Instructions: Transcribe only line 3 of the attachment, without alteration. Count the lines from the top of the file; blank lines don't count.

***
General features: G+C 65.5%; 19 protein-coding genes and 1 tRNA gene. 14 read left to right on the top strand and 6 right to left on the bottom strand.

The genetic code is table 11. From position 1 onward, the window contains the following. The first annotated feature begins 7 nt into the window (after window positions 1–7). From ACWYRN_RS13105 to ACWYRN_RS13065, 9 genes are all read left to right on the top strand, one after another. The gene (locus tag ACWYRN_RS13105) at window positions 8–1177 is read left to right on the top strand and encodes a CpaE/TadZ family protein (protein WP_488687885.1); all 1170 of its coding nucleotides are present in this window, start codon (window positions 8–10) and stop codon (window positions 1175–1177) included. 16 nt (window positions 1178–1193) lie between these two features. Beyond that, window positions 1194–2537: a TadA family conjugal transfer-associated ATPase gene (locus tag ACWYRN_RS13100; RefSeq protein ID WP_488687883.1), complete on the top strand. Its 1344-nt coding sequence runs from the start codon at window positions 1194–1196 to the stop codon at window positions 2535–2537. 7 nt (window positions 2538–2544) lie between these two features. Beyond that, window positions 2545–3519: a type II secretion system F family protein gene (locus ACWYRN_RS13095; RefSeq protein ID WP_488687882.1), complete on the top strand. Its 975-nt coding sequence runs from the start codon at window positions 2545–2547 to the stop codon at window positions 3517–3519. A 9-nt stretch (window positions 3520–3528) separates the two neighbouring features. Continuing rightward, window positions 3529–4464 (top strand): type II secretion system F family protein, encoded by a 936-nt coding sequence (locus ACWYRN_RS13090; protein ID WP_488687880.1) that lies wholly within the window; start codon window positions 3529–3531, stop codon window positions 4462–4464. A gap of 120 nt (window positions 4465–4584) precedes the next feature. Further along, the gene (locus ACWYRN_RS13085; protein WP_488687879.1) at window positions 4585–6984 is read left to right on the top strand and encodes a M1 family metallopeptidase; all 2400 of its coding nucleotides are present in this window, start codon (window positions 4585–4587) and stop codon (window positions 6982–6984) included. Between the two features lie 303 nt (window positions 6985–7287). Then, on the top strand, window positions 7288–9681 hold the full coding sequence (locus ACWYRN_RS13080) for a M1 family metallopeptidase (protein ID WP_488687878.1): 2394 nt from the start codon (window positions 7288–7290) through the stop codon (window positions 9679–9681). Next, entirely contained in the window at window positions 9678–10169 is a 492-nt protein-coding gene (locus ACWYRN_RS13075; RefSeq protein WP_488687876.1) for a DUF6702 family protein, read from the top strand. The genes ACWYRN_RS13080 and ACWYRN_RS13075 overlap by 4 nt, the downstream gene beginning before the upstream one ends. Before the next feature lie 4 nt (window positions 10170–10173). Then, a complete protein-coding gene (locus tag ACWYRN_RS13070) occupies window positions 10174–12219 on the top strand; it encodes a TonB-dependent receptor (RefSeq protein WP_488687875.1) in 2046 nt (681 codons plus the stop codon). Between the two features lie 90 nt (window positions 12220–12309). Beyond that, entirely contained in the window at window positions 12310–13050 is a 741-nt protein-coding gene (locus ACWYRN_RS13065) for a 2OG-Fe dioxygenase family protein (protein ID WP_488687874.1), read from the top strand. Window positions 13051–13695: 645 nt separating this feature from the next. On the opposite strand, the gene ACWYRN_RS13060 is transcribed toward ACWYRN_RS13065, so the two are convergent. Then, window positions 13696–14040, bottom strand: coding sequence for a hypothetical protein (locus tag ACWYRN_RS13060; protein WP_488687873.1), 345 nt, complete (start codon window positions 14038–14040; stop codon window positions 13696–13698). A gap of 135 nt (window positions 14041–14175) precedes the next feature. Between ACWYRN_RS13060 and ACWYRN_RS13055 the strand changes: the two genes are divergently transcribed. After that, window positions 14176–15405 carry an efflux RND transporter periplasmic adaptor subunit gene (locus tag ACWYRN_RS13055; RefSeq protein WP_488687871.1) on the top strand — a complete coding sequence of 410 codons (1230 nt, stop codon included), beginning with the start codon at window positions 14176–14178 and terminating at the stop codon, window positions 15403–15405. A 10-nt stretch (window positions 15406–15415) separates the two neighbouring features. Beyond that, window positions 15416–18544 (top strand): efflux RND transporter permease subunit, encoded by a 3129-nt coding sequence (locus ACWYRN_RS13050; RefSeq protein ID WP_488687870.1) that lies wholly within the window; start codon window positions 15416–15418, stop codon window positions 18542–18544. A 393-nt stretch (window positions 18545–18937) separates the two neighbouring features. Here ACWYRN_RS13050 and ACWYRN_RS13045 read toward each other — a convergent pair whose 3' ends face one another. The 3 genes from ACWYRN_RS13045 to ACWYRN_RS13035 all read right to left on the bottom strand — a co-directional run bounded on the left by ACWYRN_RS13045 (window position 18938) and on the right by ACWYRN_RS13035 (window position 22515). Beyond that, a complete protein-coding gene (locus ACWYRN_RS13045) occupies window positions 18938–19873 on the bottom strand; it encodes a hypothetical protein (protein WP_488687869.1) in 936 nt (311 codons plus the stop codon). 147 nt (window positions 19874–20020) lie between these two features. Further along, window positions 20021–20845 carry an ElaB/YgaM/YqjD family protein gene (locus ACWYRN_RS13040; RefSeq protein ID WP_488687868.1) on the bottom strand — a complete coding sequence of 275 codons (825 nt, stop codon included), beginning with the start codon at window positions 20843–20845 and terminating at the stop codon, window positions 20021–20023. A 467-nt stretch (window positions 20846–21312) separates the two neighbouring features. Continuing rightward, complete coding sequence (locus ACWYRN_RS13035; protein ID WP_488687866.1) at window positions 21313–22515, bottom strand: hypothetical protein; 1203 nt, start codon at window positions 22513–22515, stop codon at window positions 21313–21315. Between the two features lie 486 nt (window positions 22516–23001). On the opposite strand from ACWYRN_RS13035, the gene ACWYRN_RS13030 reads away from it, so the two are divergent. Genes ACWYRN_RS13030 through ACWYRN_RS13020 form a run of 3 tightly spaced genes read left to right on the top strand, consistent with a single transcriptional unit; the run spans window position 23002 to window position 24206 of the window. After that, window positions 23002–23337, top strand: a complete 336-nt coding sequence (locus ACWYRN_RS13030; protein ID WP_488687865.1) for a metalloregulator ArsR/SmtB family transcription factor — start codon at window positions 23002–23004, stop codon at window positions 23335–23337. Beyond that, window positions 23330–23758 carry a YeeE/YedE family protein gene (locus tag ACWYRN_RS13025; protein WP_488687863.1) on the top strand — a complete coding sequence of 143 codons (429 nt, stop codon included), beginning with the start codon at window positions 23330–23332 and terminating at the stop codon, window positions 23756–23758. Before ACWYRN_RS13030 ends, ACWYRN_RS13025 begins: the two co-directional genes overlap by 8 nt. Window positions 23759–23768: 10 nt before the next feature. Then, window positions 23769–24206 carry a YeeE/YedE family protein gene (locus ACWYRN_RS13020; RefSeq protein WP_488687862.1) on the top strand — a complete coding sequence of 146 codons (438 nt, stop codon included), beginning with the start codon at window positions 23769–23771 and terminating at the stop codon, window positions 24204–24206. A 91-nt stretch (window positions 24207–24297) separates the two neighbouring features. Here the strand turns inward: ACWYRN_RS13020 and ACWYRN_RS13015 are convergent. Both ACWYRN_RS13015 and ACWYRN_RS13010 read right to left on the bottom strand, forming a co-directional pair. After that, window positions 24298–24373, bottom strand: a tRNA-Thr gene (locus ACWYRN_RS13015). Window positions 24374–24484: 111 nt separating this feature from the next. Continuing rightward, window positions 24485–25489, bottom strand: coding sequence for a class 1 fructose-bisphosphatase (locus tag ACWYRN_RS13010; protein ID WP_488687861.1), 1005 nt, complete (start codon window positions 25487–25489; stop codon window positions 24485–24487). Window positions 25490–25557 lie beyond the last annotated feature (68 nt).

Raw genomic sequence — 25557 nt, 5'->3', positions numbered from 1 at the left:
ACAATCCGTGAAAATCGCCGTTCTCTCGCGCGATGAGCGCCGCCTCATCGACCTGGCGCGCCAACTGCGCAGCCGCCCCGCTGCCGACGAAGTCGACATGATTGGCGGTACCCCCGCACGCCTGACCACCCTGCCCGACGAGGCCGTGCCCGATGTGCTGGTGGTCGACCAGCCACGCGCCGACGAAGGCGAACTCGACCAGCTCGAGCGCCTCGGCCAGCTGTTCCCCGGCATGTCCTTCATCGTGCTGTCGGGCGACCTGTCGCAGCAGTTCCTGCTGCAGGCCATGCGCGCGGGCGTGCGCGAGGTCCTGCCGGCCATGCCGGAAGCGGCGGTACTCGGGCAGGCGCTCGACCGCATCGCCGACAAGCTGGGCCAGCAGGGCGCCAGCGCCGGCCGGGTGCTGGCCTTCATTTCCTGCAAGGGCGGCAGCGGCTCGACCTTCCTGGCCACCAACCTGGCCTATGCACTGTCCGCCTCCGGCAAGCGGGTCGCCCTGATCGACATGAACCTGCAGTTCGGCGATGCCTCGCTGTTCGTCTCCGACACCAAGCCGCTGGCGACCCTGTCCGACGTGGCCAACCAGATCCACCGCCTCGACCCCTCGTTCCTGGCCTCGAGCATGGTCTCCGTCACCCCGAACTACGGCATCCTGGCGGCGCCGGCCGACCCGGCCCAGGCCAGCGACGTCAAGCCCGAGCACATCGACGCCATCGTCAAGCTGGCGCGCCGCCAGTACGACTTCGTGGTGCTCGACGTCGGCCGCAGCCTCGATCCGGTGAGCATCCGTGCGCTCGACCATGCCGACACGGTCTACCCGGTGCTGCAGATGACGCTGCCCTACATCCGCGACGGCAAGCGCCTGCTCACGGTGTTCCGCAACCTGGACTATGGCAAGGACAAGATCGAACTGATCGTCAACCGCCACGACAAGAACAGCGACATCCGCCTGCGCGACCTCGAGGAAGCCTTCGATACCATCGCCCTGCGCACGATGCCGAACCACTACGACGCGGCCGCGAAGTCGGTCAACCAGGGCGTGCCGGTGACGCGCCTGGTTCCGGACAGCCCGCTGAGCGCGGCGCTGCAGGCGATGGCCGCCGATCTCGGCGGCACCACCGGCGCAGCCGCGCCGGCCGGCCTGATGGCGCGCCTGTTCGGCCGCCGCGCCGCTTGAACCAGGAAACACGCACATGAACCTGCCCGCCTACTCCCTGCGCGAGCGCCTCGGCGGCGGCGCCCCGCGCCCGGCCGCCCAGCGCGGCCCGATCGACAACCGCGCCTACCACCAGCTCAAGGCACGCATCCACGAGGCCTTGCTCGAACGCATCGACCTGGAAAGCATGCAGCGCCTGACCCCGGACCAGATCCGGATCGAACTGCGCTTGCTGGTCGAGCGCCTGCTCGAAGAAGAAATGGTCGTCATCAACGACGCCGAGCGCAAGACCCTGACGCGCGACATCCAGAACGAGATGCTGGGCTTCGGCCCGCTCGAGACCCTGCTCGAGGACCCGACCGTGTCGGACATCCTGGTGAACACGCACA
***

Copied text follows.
Raw genomic sequence — 25557 nt, 5'->3', positions numbered from 1 at the left: